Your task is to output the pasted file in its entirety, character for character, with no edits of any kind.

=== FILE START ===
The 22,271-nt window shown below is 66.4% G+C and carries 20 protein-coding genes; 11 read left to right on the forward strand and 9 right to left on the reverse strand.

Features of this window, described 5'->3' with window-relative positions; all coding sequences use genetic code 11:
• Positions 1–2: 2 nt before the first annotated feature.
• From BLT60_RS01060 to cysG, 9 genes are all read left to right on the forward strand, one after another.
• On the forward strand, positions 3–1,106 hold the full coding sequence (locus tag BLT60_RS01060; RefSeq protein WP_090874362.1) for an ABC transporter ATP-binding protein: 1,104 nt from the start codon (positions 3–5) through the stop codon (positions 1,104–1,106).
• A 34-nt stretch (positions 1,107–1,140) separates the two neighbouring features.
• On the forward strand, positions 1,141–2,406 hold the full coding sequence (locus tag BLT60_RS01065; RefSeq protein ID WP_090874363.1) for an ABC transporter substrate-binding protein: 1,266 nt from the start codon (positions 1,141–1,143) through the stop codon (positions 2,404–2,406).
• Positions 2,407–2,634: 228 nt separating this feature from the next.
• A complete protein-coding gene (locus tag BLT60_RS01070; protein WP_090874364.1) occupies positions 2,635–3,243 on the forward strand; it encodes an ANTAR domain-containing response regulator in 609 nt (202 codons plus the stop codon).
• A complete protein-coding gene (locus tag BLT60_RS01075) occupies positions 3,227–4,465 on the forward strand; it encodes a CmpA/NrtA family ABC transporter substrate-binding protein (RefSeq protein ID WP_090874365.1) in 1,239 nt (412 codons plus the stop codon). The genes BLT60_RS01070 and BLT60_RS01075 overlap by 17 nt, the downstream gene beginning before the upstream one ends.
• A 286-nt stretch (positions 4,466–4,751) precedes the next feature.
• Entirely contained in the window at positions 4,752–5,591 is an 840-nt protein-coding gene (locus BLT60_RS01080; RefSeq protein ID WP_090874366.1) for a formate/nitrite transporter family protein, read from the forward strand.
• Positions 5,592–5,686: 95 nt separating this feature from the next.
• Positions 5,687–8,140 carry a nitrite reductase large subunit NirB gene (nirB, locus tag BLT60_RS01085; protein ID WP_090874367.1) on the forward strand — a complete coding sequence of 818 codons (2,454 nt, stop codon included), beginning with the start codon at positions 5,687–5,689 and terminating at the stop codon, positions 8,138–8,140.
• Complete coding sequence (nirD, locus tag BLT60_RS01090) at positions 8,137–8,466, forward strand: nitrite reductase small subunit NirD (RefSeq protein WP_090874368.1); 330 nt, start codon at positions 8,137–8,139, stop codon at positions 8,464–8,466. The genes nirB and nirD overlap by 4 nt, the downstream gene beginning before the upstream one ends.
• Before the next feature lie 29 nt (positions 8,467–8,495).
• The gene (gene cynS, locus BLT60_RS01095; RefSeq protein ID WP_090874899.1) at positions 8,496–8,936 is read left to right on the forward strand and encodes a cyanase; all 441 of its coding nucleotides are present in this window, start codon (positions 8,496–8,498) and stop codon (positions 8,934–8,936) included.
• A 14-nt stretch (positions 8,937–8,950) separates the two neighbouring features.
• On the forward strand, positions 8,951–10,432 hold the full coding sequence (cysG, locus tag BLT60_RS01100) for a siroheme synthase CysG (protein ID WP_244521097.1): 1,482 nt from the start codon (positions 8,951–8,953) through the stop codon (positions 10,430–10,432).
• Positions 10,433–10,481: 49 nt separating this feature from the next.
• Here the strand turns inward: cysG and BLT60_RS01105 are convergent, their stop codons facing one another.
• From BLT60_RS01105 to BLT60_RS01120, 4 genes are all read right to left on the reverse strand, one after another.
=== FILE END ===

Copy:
The 22,271-nt window shown below is 66.4% G+C and carries 20 protein-coding genes; 11 read left to right on the forward strand and 9 right to left on the reverse strand.

Features of this window, described 5'->3' with window-relative positions; all coding sequences use genetic code 11:
• Positions 1–2: 2 nt before the first annotated feature.
• From BLT60_RS01060 to cysG, 9 genes are all read left to right on the forward strand, one after another.
• On the forward strand, positions 3–1,106 hold the full coding sequence (locus tag BLT60_RS01060; RefSeq protein WP_090874362.1) for an ABC transporter ATP-binding protein: 1,104 nt from the start codon (positions 3–5) through the stop codon (positions 1,104–1,106).
• A 34-nt stretch (positions 1,107–1,140) separates the two neighbouring features.
• On the forward strand, positions 1,141–2,406 hold the full coding sequence (locus tag BLT60_RS01065; RefSeq protein ID WP_090874363.1) for an ABC transporter substrate-binding protein: 1,266 nt from the start codon (positions 1,141–1,143) through the stop codon (positions 2,404–2,406).
• Positions 2,407–2,634: 228 nt separating this feature from the next.
• A complete protein-coding gene (locus tag BLT60_RS01070; protein WP_090874364.1) occupies positions 2,635–3,243 on the forward strand; it encodes an ANTAR domain-containing response regulator in 609 nt (202 codons plus the stop codon).
• A complete protein-coding gene (locus tag BLT60_RS01075) occupies positions 3,227–4,465 on the forward strand; it encodes a CmpA/NrtA family ABC transporter substrate-binding protein (RefSeq protein ID WP_090874365.1) in 1,239 nt (412 codons plus the stop codon). The genes BLT60_RS01070 and BLT60_RS01075 overlap by 17 nt, the downstream gene beginning before the upstream one ends.
• A 286-nt stretch (positions 4,466–4,751) precedes the next feature.
• Entirely contained in the window at positions 4,752–5,591 is an 840-nt protein-coding gene (locus BLT60_RS01080; RefSeq protein ID WP_090874366.1) for a formate/nitrite transporter family protein, read from the forward strand.
• Positions 5,592–5,686: 95 nt separating this feature from the next.
• Positions 5,687–8,140 carry a nitrite reductase large subunit NirB gene (nirB, locus tag BLT60_RS01085; protein ID WP_090874367.1) on the forward strand — a complete coding sequence of 818 codons (2,454 nt, stop codon included), beginning with the start codon at positions 5,687–5,689 and terminating at the stop codon, positions 8,138–8,140.
• Complete coding sequence (nirD, locus tag BLT60_RS01090) at positions 8,137–8,466, forward strand: nitrite reductase small subunit NirD (RefSeq protein WP_090874368.1); 330 nt, start codon at positions 8,137–8,139, stop codon at positions 8,464–8,466. The genes nirB and nirD overlap by 4 nt, the downstream gene beginning before the upstream one ends.
• Before the next feature lie 29 nt (positions 8,467–8,495).
• The gene (gene cynS, locus BLT60_RS01095; RefSeq protein ID WP_090874899.1) at positions 8,496–8,936 is read left to right on the forward strand and encodes a cyanase; all 441 of its coding nucleotides are present in this window, start codon (positions 8,496–8,498) and stop codon (positions 8,934–8,936) included.
• A 14-nt stretch (positions 8,937–8,950) separates the two neighbouring features.
• On the forward strand, positions 8,951–10,432 hold the full coding sequence (cysG, locus tag BLT60_RS01100) for a siroheme synthase CysG (protein ID WP_244521097.1): 1,482 nt from the start codon (positions 8,951–8,953) through the stop codon (positions 10,430–10,432).
• Positions 10,433–10,481: 49 nt separating this feature from the next.
• Here the strand turns inward: cysG and BLT60_RS01105 are convergent, their stop codons facing one another.
• From BLT60_RS01105 to BLT60_RS01120, 4 genes are all read right to left on the reverse strand, one after another.